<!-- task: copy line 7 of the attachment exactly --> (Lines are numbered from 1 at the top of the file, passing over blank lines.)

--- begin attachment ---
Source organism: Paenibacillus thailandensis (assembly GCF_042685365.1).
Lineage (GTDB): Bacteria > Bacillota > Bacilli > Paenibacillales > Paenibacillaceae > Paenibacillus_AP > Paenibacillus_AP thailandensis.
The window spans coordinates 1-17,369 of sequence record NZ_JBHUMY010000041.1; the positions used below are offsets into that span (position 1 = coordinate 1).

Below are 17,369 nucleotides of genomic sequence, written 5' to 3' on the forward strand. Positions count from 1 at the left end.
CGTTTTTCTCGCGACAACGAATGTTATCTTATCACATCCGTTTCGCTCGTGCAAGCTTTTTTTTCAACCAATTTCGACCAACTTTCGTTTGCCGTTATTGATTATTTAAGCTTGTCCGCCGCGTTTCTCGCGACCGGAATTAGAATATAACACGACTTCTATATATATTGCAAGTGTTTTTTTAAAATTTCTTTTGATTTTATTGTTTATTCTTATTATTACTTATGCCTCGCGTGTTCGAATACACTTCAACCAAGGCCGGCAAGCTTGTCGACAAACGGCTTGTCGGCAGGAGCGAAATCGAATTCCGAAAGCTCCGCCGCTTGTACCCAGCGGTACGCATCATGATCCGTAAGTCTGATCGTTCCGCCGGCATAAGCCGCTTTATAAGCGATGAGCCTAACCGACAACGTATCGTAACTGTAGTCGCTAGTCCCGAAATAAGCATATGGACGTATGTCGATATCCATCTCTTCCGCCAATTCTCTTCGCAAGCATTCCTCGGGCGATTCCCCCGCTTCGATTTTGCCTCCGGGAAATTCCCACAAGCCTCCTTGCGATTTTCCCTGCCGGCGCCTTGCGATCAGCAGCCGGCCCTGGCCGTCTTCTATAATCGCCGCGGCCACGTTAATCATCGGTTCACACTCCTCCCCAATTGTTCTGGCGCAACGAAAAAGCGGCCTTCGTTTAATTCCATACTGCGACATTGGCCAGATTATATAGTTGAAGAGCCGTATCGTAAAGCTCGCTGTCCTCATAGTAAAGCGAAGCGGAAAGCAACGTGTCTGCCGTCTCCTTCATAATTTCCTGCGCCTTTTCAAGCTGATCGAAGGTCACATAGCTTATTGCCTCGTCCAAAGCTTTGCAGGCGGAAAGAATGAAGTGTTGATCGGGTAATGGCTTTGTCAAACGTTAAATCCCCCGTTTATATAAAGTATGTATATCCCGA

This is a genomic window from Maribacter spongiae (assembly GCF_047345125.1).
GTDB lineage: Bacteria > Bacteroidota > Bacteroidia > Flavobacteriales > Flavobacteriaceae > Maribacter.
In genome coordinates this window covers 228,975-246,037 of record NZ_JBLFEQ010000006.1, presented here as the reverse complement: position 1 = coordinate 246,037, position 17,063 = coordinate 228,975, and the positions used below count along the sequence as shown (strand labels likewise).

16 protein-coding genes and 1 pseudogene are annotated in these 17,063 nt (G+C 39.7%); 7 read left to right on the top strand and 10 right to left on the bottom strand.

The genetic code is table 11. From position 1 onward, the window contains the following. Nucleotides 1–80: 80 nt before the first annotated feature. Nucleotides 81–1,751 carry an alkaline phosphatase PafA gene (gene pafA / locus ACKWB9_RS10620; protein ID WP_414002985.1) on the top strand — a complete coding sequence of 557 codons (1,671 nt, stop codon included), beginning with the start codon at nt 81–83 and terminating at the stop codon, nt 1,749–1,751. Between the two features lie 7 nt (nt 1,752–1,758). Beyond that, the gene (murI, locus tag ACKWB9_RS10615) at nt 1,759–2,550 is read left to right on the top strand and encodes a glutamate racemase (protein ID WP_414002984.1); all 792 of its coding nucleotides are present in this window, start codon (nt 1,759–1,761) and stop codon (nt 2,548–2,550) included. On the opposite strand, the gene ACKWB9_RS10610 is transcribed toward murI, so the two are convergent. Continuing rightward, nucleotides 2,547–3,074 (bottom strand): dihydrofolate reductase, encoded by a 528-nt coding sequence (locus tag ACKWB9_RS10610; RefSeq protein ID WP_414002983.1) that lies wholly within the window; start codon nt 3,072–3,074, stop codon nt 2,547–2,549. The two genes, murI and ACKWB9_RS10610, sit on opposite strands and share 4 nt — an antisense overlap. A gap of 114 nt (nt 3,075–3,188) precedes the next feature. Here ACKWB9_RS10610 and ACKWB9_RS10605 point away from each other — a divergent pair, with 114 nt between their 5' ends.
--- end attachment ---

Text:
GTDB lineage: Bacteria > Bacteroidota > Bacteroidia > Flavobacteriales > Flavobacteriaceae > Maribacter.